By Gabriela Vidal
ST. LOUIS (KMOV) — This was not the Christmas Trinette Lovett hoped to give her children this year.
“I went out and I did the tree and I decorated, and I did all of those things,” Lovett said. “I got the Christmas list. And now it’s just like, for nothing.”
Lovett has been battling COVID-19 and pneumonia at Mercy Hospital since last Tuesday.
“I have an amazing 2-and-a-half-year-old boy. He is nonverbal. I know he’s missing his momma. I’m missing him,” she said. “I’ve got a pregnant daughter at home who thinks she has COVID and momma isn’t there. [We] have nine kids, and I am not there.”
The 44-year-old Lovett was admitted into the hospital shortly after traveling to visit one of her children for his 21st birthday in Las Vegas. It was a long-awaited reunion with her son she had not seen since he was young. They reconnected during the height of the pandemic.
“I was choking up blood…made my way to the ER and the CAT scan came back that there was no blood clot, but there was COVID,” Lovett said. “Twenty-four hours later, I had COVID pneumonia.”
Before that, she said she had taken every precaution with her family to prevent infection.
“For us, we have a very, very high-risk household, so we have been the family that has stayed away from COVID. I am a pulmonary embolism survivor,” Lovett said. “My husband is 24 hours oxygen dependent because of an injury to his lungs, we’ve got asthmatic children in the home. So, we have been the family that has turned down the invites. We have turned down the trips. We have done all of that.”
Lovett said she thinks she may have gotten COVID-19 on the plane traveling to see her son.
“COVID just doesn’t care. It doesn’t care about our celebrations and what’s going on,” she said.
The day she was hospitalized was supposed to be the day she and two of her youngest children were set to get vaccinated.
“We’ve always had a vaccine plan. My husband wanted to go first, so he did, and he didn’t grow wings and fly away. So, I was like okay honey I’m next,” she said.
However, Lovett says the reason she did not do it sooner was in part because of her pre-existing conditions putting her at a higher risk of blood clots if she got the vaccine.
“Doctors wanted to start me on a regimen of blood thinners first and do all these different things to be pre-emptive,” she said. “I [also] had major surgery in October and so I didn’t want to get the vaccine on top of the pain of healing from major surgery because I have no idea how my body is going to respond to the vaccine. So, our plan was that when we got back from Vegas that myself and my 7 and my 13-year-old would be vaccinated.”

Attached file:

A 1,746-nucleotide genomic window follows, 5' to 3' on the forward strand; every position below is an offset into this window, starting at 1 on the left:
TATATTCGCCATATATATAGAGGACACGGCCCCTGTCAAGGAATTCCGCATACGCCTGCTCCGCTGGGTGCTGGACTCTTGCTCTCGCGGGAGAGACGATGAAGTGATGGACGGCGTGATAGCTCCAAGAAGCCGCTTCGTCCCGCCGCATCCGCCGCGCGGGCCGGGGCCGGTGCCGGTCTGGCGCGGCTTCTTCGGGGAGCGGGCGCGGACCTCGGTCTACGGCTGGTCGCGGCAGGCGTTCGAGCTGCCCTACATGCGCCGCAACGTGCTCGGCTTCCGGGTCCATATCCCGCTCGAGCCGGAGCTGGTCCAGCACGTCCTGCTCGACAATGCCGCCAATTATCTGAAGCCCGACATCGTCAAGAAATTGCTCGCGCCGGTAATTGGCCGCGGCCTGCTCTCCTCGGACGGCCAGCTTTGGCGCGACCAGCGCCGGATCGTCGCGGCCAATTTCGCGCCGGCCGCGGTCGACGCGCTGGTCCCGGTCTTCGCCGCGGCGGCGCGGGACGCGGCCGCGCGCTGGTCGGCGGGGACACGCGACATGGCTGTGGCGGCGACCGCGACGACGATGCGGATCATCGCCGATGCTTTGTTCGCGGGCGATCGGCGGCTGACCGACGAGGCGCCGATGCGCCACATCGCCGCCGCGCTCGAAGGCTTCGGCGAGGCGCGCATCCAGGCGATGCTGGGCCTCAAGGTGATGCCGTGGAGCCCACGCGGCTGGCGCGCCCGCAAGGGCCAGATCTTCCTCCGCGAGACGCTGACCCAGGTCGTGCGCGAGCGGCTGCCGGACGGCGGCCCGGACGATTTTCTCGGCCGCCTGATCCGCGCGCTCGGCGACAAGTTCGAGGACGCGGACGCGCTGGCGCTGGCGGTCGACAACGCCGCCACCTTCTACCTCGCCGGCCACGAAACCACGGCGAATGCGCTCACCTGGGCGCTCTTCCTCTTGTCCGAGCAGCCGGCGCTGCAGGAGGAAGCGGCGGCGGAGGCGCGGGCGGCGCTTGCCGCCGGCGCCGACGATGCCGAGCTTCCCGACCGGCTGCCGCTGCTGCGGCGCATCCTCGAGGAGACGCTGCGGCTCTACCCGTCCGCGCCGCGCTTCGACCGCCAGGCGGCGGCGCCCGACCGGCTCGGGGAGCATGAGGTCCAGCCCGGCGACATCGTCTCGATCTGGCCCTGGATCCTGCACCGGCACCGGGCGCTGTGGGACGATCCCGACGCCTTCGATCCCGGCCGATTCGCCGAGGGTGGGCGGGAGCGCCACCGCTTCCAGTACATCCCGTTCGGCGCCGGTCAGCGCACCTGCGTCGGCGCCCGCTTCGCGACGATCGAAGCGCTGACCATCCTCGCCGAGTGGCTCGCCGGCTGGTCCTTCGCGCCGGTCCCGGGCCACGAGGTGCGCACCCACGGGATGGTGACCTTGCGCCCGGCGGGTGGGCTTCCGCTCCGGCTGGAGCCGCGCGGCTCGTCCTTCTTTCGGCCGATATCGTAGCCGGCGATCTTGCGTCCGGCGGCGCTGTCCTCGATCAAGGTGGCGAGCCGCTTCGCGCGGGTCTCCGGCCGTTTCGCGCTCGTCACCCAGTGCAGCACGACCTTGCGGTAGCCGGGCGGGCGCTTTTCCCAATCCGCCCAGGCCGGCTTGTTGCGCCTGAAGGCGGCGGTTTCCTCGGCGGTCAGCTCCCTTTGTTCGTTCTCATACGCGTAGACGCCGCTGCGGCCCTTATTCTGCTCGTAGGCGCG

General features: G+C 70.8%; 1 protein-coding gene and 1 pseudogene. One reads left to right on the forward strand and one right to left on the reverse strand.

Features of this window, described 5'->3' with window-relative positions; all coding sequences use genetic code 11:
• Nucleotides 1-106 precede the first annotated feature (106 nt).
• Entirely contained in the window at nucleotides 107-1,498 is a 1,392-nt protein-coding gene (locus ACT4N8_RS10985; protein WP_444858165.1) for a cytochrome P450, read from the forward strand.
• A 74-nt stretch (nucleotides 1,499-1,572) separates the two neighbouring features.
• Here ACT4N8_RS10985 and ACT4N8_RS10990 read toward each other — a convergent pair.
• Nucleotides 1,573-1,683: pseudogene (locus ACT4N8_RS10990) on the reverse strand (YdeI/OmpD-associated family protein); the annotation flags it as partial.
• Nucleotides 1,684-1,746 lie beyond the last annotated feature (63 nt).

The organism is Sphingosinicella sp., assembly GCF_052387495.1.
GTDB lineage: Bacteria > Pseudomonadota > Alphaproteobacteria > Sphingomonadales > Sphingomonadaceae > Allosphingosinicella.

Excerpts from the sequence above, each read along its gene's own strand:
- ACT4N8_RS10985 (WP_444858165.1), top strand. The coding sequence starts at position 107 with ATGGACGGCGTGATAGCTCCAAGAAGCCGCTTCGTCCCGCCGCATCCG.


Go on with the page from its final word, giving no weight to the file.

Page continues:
Her husband was also hospitalized with COIVD-19 last week, staying a couple rooms down from her at Mercy. He made it back home after three days in the hospital, which Lovett believes is because he had already been vaccinated.
“It’s the reason he was able to walk out of here. And I know that. And the doctors attest to that,” she said.
Lovett is now battling complications she believes she may have to live with for the rest of her life.
“I cannot sit up without oxygen. I cannot take a step without feeling like a fish out of water. My lungs are hurt, they are damaged. I am 44 years old. I will probably need oxygen for the rest of my life,” she said.
It is a painful reminder to her and her family, that even two years later, the fight against COVID-19 is far from over.
Lovett urged more people to get vaccinated, especially among people in the black community.
“There is so much fear of the government and the conspiracy, and they want to kill us all. And I don’t want to discount our fear because I can’t. To do that would be to discount our history. But this is not that,” she said. “This is not a fight that you want to fight.”
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